The 2023 American Society of Clinical Oncology (ASCO) Genitourinary Cancers Symposium will be held in person and online February 16 to 18 in San Francisco, California. This meeting features research in the treatment and care of people with genitourinary (GU) cancers, which is a group of cancers that occur in the urinary tract or the male reproductive tract, including bladder cancer, kidney cancer, and prostate cancer.
You can learn more about research from this symposium by following the #GU23 hashtag on Twitter.
Below are summaries of 2 studies that will be presented at the symposium:
Who does this study affect: People with prostate cancer with little or no spread of disease
What did this study find: An analysis of data from the Cancer of the Prostate Strategic Urologic Research Endeavor (CaPSURE) study has shown that individuals with early-stage prostate cancer who reported the highest amounts of plant-based foods in their diets had lower risks of prostate cancer progression and recurrence. Cancer progression is when the cancer continues to grow and/or spread. Recurrence is when the cancer comes back after treatment.
This analysis included 2,038 people with early-stage prostate cancer who chose to complete a diet and lifestyle questionnaire at 3 scheduled times after diagnosis. This questionnaire asked the participants how much and how often they consumed approximately 140 different foods and beverages. Then, their responses were scored based on how much of their diets included plant-based or animal foods. Some examples of plant-based foods included in this study are vegetables, fruits, legumes (foods such as lentils, peas, chickpeas, soybeans, lima beans, and peanuts), and whole grains. The researchers wanted to learn if a diet higher in plant-based foods would impact the risk of prostate cancer progression and recurrence.
The participants were observed for a median of 7.4 years after completing the questionnaire. The median is the midpoint, so half the participants were observed for less than 7.4 years and the other half were observed for more than 7.4 years. Ages of the participants ranged from 43 to 102, with a median age of 72 years. All had prostate cancer with little or no spread of disease.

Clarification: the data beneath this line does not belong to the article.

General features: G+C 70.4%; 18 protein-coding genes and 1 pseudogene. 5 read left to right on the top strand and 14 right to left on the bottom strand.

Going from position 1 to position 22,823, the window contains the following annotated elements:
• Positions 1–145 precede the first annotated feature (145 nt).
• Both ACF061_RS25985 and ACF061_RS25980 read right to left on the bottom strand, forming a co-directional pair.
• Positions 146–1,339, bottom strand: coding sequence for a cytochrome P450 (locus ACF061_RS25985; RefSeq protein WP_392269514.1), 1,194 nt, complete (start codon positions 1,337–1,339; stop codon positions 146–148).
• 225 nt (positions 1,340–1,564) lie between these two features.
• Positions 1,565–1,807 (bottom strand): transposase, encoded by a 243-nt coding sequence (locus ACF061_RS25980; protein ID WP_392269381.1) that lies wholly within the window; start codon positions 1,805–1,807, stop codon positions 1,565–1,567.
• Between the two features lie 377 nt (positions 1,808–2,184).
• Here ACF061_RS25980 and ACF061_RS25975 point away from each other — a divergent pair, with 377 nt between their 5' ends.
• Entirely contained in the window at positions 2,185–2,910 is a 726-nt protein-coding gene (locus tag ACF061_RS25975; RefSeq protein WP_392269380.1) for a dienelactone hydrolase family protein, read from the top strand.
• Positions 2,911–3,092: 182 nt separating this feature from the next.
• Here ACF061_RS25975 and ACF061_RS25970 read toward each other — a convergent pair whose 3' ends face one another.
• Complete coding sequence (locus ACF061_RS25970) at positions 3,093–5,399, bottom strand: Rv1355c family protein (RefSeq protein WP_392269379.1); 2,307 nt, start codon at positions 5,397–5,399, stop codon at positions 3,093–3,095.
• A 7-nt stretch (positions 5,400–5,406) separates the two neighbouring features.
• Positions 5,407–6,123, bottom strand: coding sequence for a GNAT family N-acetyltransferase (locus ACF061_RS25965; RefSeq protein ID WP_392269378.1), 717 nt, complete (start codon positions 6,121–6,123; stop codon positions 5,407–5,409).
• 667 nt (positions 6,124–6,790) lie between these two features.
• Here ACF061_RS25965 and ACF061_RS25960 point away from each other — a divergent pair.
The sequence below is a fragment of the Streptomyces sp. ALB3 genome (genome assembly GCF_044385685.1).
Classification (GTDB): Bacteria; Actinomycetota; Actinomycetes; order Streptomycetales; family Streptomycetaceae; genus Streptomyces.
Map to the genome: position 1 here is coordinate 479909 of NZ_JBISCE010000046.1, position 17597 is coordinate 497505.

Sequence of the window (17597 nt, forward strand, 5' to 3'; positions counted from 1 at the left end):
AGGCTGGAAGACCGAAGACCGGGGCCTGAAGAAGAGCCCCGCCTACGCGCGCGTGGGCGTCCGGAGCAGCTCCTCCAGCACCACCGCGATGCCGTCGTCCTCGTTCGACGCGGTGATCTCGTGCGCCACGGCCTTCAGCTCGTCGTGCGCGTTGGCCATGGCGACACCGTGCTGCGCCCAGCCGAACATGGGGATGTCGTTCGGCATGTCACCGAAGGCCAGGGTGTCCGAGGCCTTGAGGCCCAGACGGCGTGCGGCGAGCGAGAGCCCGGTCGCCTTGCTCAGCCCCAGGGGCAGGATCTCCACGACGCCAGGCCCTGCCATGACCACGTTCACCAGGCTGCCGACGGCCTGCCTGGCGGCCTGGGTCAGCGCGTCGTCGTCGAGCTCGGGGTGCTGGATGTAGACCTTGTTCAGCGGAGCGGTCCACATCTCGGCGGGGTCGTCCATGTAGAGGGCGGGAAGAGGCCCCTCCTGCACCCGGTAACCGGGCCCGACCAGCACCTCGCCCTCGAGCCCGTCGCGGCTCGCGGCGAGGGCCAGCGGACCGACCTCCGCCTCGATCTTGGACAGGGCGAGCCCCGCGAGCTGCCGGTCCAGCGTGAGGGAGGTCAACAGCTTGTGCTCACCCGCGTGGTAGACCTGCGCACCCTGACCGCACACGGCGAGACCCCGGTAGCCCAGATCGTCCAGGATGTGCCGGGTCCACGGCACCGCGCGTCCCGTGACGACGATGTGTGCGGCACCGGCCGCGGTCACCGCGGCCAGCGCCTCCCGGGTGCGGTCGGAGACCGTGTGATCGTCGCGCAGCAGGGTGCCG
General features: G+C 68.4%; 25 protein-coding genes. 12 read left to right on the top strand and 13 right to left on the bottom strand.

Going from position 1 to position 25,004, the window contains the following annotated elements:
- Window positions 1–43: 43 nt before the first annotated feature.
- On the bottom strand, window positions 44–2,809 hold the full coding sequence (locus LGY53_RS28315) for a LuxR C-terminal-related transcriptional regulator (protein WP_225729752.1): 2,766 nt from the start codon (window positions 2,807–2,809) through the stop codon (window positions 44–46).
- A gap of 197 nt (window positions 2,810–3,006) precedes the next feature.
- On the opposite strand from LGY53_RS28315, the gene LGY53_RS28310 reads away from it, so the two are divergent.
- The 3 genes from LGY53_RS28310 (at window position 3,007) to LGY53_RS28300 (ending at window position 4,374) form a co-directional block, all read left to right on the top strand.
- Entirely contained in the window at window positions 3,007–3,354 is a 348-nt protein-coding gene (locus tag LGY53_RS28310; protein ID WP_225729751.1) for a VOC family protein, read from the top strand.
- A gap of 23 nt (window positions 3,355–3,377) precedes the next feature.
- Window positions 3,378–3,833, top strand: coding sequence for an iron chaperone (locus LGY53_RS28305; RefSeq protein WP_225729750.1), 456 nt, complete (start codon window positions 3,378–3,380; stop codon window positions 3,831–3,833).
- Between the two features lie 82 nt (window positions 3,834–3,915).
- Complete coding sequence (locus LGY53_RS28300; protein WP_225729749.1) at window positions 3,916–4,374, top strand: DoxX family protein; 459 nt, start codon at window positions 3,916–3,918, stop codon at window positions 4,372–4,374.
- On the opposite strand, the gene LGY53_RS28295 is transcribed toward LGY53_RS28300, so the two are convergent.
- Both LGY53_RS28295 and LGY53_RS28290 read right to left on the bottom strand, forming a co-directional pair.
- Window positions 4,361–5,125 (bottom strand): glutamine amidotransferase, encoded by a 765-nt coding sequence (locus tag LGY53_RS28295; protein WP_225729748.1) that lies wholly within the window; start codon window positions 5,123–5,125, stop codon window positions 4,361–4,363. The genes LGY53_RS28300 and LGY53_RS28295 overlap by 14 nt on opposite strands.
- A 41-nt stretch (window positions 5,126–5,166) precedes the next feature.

Cancer progressed in 204 (10%) participants during the observation period. Those who reported diets that included the highest amounts of plants had a 52% lower risk of disease progression and a 53% lower risk of recurrence compared with those whose diets incorporated the lowest amounts of plants.
What does this mean for patients? People with early-stage prostate cancer who reported that their diets included the highest amounts of plant-based foods had a lower risk of disease progression and recurrence.
“While not all diets are equal in terms of modifiable risk factors for prostate cancer progression, we hope these results guide men at risk to make better, more healthful choices across their entire diet. We’ve known that diets that include vegetables, fruits, legumes, and whole grains are associated with numerous health benefits, including a reduction in diabetes, cardiovascular disease, and overall mortality. We can now add benefits in reducing prostate cancer progression to that list.”
— lead study author Vivian Liu, BS
University of California, San Francisco
San Francisco, California
Adding talazoparib to enzalutamide helps stop the progression of metastatic castration-resistant prostate cancer
Who does this study affect: People with metastatic, castration-resistant prostate cancer (mCRPC).